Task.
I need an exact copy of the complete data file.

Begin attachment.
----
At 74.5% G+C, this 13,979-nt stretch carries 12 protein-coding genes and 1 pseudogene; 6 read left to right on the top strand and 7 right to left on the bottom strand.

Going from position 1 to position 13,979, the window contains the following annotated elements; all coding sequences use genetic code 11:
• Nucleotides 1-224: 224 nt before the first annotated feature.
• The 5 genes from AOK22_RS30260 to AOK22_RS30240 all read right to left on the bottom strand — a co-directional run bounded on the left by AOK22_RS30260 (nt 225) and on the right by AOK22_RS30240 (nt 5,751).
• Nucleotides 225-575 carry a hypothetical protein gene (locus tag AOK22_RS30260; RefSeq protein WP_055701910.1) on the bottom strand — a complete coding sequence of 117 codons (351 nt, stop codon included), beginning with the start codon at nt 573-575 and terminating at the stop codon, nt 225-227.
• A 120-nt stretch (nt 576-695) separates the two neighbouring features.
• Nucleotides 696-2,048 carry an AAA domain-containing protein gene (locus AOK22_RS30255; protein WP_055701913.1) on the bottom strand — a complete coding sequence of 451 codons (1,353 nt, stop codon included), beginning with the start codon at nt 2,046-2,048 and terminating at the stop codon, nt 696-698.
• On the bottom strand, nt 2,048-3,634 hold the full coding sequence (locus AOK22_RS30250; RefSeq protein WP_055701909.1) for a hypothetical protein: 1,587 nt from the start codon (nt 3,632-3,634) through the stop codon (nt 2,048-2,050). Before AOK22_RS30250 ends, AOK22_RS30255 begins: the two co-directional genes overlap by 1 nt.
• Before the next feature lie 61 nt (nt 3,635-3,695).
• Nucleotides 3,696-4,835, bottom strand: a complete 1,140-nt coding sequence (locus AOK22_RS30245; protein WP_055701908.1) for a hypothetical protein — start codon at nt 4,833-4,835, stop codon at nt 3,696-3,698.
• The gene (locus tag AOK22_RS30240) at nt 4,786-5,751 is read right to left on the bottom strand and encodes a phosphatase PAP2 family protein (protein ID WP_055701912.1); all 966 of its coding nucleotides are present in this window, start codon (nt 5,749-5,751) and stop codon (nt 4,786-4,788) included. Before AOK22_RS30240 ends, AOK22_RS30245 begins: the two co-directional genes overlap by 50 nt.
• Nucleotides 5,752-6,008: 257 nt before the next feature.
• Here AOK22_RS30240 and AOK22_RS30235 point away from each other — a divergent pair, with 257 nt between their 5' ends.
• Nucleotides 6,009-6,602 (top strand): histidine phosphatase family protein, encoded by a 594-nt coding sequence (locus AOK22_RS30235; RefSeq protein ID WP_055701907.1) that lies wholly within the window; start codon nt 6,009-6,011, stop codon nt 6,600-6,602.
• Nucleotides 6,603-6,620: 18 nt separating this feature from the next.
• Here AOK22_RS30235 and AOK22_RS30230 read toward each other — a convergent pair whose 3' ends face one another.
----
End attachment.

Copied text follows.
At 74.5% G+C, this 13,979-nt stretch carries 12 protein-coding genes and 1 pseudogene; 6 read left to right on the top strand and 7 right to left on the bottom strand.

Going from position 1 to position 13,979, the window contains the following annotated elements; all coding sequences use genetic code 11:
• Nucleotides 1-224: 224 nt before the first annotated feature.
• The 5 genes from AOK22_RS30260 to AOK22_RS30240 all read right to left on the bottom strand — a co-directional run bounded on the left by AOK22_RS30260 (nt 225) and on the right by AOK22_RS30240 (nt 5,751).
• Nucleotides 225-575 carry a hypothetical protein gene (locus tag AOK22_RS30260; RefSeq protein WP_055701910.1) on the bottom strand — a complete coding sequence of 117 codons (351 nt, stop codon included), beginning with the start codon at nt 573-575 and terminating at the stop codon, nt 225-227.
• A 120-nt stretch (nt 576-695) separates the two neighbouring features.
• Nucleotides 696-2,048 carry an AAA domain-containing protein gene (locus AOK22_RS30255; protein WP_055701913.1) on the bottom strand — a complete coding sequence of 451 codons (1,353 nt, stop codon included), beginning with the start codon at nt 2,046-2,048 and terminating at the stop codon, nt 696-698.
• On the bottom strand, nt 2,048-3,634 hold the full coding sequence (locus AOK22_RS30250; RefSeq protein WP_055701909.1) for a hypothetical protein: 1,587 nt from the start codon (nt 3,632-3,634) through the stop codon (nt 2,048-2,050). Before AOK22_RS30250 ends, AOK22_RS30255 begins: the two co-directional genes overlap by 1 nt.
• Before the next feature lie 61 nt (nt 3,635-3,695).
• Nucleotides 3,696-4,835, bottom strand: a complete 1,140-nt coding sequence (locus AOK22_RS30245; protein WP_055701908.1) for a hypothetical protein — start codon at nt 4,833-4,835, stop codon at nt 3,696-3,698.
• The gene (locus tag AOK22_RS30240) at nt 4,786-5,751 is read right to left on the bottom strand and encodes a phosphatase PAP2 family protein (protein ID WP_055701912.1); all 966 of its coding nucleotides are present in this window, start codon (nt 5,749-5,751) and stop codon (nt 4,786-4,788) included. Before AOK22_RS30240 ends, AOK22_RS30245 begins: the two co-directional genes overlap by 50 nt.
• Nucleotides 5,752-6,008: 257 nt before the next feature.
• Here AOK22_RS30240 and AOK22_RS30235 point away from each other — a divergent pair, with 257 nt between their 5' ends.
• Nucleotides 6,009-6,602 (top strand): histidine phosphatase family protein, encoded by a 594-nt coding sequence (locus AOK22_RS30235; RefSeq protein ID WP_055701907.1) that lies wholly within the window; start codon nt 6,009-6,011, stop codon nt 6,600-6,602.
• Nucleotides 6,603-6,620: 18 nt separating this feature from the next.
• Here AOK22_RS30235 and AOK22_RS30230 read toward each other — a convergent pair whose 3' ends face one another.